Claire King

Author
Claire King b&w - Jonathan Ring 800px

Posts Tagged ‘Submissions’

Literary Agent Responses – How long is normal?

Posted on: June 29th, 2011 by Claire - 40 Comments

This week I had a response from a literary agent to a submission I sent out 8 months ago (and withdrew 8 months minus one week ago). It was a slightly surreal reminder of the submissions process (and for information, it was a rejection)…

Rainbow in a meadow

Hope?

When I was submitting I kept an excel spreadsheet of my submission dates, to whom I submitted, the initial response time etc and I thought it might be time to share. This was my process for finding an agent:

1) Look in the Writers and Artists Yearbook for agents that handle literary fiction, accept unsolicited submissions and were currently open to submissions from new authors.

2) Consider which authors my writing is similar to, and find out who represents them.

3) Draw up a long list of agencies, then check out their websites, google them and see where they have turned up on the web, what novels they have sold, articles they have written, etc etc.

4) Draw up a shortlist of 20, take a deep breath, start sending out queries in batches of four or five.

5) Wait

I don’t know if that’s a good process or not, but it felt right to me.

In the end I submitted to eleven agents before signing with an agent in early November. Of those agents, six hadn’t yet responded, so I wrote to them, and e-mailed, to withdraw my manuscript.

Of those six, three replied by email the same day, to say thank you for letting them know, congratulations and good luck. The three that replied had variously had my submission for 3 months, 6 weeks and 1 week.

Of the remaining three, one never replied. One responded to my original submission in January this year and one replied to my original submission this week, after having had the submission for 8 months!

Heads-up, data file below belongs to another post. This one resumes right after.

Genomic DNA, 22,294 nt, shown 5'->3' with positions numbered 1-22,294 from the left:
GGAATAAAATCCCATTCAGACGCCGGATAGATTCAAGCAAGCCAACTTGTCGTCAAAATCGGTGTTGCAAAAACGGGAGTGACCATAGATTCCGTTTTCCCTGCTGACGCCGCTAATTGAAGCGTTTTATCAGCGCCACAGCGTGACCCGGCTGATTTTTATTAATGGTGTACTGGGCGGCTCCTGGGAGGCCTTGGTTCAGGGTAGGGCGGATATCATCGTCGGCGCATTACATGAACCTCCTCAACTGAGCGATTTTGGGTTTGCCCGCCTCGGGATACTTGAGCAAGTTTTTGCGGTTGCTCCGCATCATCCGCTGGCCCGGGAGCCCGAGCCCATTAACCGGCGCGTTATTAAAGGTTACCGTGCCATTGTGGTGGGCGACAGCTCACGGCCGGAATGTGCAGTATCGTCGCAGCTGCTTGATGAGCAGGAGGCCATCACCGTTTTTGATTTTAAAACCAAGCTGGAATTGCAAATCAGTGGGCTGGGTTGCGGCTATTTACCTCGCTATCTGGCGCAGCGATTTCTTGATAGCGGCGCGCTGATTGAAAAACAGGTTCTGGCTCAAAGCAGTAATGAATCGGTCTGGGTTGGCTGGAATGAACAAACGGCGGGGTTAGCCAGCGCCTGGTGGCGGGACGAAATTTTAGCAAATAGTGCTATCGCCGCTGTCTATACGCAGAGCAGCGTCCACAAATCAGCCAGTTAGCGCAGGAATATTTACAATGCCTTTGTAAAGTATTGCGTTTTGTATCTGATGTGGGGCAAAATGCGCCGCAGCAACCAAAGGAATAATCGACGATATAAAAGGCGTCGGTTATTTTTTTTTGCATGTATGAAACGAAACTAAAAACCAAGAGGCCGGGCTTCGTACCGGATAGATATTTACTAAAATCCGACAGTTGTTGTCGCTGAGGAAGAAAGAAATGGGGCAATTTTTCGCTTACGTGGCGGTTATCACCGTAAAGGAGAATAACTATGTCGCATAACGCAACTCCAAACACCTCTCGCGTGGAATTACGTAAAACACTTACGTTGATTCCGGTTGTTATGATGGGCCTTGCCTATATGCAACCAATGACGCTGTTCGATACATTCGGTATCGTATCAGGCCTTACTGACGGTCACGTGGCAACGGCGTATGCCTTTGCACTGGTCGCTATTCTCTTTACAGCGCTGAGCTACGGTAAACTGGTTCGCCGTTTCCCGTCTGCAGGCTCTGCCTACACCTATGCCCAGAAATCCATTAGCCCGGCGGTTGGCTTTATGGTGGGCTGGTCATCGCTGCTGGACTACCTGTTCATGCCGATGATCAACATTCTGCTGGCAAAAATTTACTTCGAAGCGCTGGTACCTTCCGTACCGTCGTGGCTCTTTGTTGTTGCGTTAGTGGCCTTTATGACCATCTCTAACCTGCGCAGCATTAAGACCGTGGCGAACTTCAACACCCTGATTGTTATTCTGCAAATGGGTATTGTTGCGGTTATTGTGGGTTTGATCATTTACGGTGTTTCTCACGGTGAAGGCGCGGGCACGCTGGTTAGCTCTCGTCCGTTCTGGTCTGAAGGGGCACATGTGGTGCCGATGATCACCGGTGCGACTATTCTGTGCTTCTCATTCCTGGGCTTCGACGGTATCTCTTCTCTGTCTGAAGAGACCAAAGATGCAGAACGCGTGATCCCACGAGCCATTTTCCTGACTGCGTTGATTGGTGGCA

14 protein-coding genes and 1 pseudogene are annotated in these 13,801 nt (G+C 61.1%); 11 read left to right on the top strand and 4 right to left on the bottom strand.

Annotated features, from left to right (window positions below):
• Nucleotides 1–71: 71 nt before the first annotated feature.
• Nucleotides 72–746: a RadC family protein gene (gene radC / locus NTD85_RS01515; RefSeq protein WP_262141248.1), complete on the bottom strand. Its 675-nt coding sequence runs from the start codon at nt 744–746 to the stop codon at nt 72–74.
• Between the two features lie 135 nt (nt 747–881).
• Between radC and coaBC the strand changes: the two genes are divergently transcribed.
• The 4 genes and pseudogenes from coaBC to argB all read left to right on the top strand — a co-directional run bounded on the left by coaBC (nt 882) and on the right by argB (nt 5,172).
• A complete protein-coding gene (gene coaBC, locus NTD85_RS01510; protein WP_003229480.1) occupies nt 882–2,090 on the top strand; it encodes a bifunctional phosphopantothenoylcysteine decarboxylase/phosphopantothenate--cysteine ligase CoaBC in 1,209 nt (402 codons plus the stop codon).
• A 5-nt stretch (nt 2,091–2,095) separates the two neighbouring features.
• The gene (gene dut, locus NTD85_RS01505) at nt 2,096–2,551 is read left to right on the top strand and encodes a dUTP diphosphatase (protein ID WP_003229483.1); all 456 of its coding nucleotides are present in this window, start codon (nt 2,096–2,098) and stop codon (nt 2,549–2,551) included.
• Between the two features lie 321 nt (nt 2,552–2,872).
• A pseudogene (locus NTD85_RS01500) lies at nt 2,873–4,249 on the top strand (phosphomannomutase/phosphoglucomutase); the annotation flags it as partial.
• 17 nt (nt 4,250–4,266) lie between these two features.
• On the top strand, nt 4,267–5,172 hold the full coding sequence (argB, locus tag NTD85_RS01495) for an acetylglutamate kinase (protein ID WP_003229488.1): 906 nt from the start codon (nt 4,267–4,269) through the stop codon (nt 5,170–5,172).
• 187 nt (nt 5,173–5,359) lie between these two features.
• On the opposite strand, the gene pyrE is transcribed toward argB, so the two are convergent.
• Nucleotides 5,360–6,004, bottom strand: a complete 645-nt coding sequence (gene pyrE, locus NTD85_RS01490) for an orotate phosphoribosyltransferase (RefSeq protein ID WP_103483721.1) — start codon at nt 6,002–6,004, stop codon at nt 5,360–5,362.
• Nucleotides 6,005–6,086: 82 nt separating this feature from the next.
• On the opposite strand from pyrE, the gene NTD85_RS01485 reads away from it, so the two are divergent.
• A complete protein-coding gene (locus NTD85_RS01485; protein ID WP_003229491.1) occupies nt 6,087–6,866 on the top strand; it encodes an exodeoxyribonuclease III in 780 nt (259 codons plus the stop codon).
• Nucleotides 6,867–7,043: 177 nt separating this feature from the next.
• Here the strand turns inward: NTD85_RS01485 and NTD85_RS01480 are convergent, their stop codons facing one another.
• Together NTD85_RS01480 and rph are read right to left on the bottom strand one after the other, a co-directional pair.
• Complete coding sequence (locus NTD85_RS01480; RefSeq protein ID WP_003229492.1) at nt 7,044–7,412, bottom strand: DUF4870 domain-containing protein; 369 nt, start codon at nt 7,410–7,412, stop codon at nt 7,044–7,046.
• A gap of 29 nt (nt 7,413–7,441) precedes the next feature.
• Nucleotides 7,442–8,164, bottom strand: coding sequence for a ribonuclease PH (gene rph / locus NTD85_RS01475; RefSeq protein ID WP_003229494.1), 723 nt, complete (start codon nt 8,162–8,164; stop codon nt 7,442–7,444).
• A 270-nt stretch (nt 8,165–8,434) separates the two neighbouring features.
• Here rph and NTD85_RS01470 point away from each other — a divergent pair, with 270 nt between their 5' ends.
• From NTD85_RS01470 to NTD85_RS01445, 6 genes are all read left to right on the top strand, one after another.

Is 8 months normal for a response?

For those of you who have work out on submission at the moment, how long do you consider is reasonable for a response? What does an eight-month high slush pile even look like?

In other stats – for the five agents who responded to my initial submission:
One replied after a month to say their slushpile was too big and they had stopped accepting submissions.
Two rejected – One after two weeks, one after three weeks.
Two requested full – both requests arrived 6 days after I posted the query + 3 chapters (from France to the UK). And then pretty fast turnarounds for the fulls – two weeks for one agent and four days for the other…resulting in The Call.

Getting a rejection from an agent saying this: “With such a full list of clients, it is rare that we are able to take on new authors – and then only with material we are extremely confident of placing with a publisher.  Regretfully, we do not feel that your work fits into that category.” several months after my novel sold to Bloomsbury doesn’t have the sting to that it would if I were still looking for an agent. But it’s a sharp reminder that this industry is so incredibly risk averse and subjective.

Wishing all of you slush-pile warriors courage and the best of luck.

 

Pub/Lit Roundup (2)

Posted on: March 19th, 2011 by Claire - 7 Comments

Here are my top 20 finds of the last month:

Literary Agents and Publishing

Are you on submission? Then exercise discretion on your blog – Literaticat

The 99 cent Kindle novel Perceived value and consumer choices by Nathan Bransford

Bloomsbury predict 2011 e-book sales will be ‘off the scale’ – London Book Fair article

The agency model for selling ebooks – unfair and illegal? Guardian article

A breakdown of marketing activities for a debut self-pub book launch by Joanna Penn

Self-publishing is hard work – Interview with Derek Haines

An interview with literary scout Louise Allen-Jones by Gemma Noon

The publishing pieMargaret Atwood talk, and here being interviewed afterwards – The author as a dead moose

How to write a query letter by Bubble Cow

*

Craft/Writing

Checklist of 17 questions for your novel by Emma Darwin

The Training-Wheels Novel (some novels are just a warm up) by Nichole Bernier

You totally want to be a writer – Somewhat profane pep talk by Chuck Wendig

100 things about writing a novel – by Alexander Chee

We cannot create a fiction from a fiction – emotional structure in writing by Peter Dunne

Seven questions you should ask a writer by Richard Dansky

Inspiration vs. Determination by K.M. Weiland

*

Writing Competitions

How to win a short story competition – Sarah Dobbs and Sarah Hilary

The BBC National Short Story Award

*

Cool Stuff

How ink is made by Peter Welfare

*

Literature

National Book Critics award – Female author wins, Male loser gets the publicity. – MOBYLIVES article

The Other Side of the Fence

Posted on: March 2nd, 2011 by Claire - 11 Comments